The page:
And she’s not the only skeptic. “The decipherment is limited to a few sentences and words, and I can’t find a translation of a longer passage. I’m not a medieval (Vulgar) Latin expert, so I can’t comment on the plausibility of individual words,” said Greg Kondrak, a natural language processing expert at the University of Alberta who has used AI to decipher the Voynich Manuscript. “The portion of the paper devoted to the names of the constellation seems to make the most sense, but the fact that those names are of Romanesque origin is well known and they appear to have been added to the manuscript after it was completed. of the individual symbols, a number of people have devised a mapping to Latin letters, but those mappings rarely match each other or match this proposal.”

So another day, another dubious claim that someone “decoded” the Voynich Manuscript. Look, it’s a fascinating subject, and it’s always nice to have an excuse to dive down the rabbit hole of medieval manuscripts, mysticism, and cryptography, enjoying all the different theories still being put forth about this mysterious treatise. . But a word of advice: the next time someone claims to have finally deciphered the Voynich Manuscript – from Class there will be a next time – take a deep breath and check with your local medievalist before you get excited about the claim glomming. (For an in-depth analysis of some of the problems scientists have with Cheshire’s work, see this blog post by JK Peterson on The Voynich Portal. UPDATE: Here’s a follow-up post.)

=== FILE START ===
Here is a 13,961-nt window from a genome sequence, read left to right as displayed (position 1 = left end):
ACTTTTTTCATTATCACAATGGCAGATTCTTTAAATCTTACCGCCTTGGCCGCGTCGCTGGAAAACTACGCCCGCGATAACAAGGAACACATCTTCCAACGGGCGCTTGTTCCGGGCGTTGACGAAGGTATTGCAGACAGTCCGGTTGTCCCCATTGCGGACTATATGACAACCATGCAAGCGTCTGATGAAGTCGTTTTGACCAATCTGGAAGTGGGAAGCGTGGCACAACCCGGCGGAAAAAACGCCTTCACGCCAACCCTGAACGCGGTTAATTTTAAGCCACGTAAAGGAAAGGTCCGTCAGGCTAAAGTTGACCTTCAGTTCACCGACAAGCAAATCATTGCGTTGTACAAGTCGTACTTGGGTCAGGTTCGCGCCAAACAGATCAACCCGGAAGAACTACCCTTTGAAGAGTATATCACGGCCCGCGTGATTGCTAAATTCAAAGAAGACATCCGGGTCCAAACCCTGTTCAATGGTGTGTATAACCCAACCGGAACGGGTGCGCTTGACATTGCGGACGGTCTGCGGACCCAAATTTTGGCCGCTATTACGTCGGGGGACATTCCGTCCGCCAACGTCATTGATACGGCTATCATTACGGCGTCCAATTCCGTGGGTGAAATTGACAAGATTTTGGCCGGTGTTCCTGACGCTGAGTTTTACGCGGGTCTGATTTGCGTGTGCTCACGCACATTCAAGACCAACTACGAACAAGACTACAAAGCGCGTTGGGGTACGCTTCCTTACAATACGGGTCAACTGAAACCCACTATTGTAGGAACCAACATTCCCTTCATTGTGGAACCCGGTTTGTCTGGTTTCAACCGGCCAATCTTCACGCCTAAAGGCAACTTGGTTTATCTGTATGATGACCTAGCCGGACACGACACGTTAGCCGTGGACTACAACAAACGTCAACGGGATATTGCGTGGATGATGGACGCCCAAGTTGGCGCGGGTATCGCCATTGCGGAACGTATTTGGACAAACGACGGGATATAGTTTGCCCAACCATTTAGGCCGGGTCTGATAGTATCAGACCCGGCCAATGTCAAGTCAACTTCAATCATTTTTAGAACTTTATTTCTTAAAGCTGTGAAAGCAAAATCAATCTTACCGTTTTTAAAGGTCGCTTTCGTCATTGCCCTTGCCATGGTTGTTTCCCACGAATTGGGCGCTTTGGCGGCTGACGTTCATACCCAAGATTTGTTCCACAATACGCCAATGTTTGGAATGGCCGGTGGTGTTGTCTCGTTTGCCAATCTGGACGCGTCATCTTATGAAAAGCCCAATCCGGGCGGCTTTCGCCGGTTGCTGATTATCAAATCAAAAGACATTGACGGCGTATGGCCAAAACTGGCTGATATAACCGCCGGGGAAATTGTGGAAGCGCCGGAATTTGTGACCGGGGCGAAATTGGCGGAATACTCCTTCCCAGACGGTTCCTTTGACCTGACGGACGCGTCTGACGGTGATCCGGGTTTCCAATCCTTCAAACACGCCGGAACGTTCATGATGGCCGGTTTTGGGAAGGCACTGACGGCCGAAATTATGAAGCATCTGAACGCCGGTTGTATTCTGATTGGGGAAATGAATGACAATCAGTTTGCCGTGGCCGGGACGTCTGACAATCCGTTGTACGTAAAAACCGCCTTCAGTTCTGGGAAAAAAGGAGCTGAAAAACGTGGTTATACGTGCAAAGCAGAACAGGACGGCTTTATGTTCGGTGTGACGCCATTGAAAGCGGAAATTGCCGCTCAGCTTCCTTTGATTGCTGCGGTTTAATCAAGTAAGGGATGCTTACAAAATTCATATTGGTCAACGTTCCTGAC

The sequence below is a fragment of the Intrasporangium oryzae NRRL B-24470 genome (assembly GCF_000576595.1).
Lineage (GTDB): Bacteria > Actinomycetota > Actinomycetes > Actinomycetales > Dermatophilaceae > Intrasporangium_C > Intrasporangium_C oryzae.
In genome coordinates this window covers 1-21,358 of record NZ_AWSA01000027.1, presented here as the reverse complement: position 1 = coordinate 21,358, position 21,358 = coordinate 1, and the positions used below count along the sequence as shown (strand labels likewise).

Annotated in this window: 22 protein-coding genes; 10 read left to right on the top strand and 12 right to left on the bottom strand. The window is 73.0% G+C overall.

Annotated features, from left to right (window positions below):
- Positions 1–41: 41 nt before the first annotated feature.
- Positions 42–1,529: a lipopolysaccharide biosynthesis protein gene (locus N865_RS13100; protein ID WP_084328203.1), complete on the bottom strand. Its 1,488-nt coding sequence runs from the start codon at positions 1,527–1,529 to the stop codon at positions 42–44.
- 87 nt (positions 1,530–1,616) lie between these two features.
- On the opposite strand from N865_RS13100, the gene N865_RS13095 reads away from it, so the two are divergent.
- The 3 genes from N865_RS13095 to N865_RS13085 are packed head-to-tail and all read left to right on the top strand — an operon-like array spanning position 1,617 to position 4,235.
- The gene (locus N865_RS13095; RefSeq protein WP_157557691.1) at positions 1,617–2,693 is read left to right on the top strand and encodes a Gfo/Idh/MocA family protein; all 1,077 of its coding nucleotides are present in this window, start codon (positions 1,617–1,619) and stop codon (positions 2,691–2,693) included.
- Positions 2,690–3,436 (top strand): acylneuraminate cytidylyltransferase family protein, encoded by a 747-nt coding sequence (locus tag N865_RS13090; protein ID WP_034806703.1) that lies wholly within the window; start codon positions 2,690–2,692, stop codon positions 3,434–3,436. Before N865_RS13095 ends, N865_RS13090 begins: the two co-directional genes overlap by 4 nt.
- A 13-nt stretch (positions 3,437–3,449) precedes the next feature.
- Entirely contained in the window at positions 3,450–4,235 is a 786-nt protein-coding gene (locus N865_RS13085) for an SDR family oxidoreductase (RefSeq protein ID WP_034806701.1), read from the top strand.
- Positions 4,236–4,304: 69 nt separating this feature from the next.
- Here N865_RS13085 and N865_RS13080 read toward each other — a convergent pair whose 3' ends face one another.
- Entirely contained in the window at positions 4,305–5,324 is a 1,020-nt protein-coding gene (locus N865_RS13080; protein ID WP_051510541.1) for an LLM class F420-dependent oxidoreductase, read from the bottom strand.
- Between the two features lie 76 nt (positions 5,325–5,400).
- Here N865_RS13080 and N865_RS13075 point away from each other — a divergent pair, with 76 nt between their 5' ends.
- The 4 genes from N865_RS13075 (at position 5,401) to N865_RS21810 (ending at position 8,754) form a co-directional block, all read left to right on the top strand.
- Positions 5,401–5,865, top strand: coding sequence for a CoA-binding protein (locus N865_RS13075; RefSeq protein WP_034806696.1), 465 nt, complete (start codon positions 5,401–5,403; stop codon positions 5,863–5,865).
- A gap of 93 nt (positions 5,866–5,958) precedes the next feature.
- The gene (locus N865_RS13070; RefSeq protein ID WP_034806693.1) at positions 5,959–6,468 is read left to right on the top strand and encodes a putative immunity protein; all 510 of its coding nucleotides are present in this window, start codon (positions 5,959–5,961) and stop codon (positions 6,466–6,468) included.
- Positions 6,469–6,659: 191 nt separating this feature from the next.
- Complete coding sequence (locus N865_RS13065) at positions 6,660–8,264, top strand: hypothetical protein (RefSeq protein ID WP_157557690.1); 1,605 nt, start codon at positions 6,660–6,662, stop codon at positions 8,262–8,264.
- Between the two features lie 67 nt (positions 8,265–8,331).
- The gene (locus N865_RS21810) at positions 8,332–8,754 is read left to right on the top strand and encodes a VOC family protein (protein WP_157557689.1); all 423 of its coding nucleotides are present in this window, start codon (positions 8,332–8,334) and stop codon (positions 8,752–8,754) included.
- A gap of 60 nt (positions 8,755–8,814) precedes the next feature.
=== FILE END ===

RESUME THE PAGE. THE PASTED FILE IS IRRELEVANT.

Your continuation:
What would it take to convince scientists like Fagin Davis? She outlined her criteria a follow-up tweet: “(1) good first principles; (2) reproducible by others; (3) agreement with linguistic and codicological facts; (4) text that makes sense; (5) logical agreement between text and illustration. Nobody checked all those boxes yet.”

DOI: romance2019. 10.1080/02639904.2019.1599566 (About DOIs).

By akfire1